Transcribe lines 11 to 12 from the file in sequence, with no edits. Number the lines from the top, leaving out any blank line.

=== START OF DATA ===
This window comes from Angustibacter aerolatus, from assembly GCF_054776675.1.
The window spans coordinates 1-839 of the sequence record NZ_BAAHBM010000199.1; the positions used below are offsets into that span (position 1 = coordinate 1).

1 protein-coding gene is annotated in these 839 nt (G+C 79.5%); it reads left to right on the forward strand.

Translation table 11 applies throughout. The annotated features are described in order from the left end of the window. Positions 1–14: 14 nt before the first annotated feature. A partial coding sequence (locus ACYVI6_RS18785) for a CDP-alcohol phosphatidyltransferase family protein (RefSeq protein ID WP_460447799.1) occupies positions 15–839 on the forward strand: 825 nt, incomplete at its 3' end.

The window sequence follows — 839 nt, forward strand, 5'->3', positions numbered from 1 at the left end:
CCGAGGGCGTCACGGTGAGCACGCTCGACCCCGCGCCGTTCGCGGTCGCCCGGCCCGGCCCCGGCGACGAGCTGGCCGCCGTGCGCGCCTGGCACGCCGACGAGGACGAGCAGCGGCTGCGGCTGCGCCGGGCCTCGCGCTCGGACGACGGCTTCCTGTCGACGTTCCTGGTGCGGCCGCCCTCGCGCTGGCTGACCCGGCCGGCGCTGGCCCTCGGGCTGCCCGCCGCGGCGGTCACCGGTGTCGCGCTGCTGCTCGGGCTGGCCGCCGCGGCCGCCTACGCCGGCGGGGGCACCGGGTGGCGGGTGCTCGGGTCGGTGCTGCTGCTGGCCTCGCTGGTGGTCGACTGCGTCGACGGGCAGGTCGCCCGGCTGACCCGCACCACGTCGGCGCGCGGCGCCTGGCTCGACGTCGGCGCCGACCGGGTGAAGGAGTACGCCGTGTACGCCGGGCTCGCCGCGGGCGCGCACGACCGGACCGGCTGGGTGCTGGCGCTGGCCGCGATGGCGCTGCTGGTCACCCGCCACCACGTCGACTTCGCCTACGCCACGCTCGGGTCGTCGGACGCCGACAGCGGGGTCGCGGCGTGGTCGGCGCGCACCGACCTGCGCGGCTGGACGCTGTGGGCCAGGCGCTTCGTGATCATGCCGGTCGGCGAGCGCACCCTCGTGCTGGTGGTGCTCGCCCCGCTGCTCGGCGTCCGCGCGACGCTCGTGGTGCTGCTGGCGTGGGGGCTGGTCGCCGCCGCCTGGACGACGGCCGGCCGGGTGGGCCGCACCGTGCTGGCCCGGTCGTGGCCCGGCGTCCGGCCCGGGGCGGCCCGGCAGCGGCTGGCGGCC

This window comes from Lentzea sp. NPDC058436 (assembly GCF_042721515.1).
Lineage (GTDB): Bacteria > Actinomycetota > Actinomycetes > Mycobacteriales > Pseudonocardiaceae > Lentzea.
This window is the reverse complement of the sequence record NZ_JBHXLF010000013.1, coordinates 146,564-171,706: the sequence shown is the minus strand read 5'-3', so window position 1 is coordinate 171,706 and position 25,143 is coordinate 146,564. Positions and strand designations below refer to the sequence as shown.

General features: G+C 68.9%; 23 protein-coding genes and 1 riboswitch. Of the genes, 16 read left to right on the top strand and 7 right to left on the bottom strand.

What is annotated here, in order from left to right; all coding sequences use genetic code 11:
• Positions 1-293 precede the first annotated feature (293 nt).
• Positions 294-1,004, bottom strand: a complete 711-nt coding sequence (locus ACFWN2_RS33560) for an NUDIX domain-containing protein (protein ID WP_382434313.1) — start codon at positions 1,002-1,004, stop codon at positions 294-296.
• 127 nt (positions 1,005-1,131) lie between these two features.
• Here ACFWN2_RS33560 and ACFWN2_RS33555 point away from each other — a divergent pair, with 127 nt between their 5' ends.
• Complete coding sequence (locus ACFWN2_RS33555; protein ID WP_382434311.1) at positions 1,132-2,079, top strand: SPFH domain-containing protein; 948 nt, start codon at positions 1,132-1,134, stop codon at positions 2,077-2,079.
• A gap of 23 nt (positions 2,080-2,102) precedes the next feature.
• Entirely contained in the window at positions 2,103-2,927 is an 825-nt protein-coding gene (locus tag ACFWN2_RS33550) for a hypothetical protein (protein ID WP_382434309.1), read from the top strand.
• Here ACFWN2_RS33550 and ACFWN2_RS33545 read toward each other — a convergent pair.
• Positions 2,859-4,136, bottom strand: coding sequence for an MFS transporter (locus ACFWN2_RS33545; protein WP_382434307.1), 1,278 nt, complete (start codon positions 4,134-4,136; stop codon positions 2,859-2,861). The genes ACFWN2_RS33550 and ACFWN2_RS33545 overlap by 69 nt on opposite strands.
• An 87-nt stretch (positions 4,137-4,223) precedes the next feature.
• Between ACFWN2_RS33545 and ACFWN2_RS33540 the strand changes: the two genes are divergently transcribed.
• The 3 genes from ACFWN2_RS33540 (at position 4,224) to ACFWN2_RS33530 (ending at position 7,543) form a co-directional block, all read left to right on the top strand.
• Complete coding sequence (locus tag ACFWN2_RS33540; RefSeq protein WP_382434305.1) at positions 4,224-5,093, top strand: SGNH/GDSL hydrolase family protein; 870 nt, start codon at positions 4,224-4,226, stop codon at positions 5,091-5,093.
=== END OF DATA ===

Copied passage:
What is annotated here, in order from left to right; all coding sequences use genetic code 11:
• Positions 1-293 precede the first annotated feature (293 nt).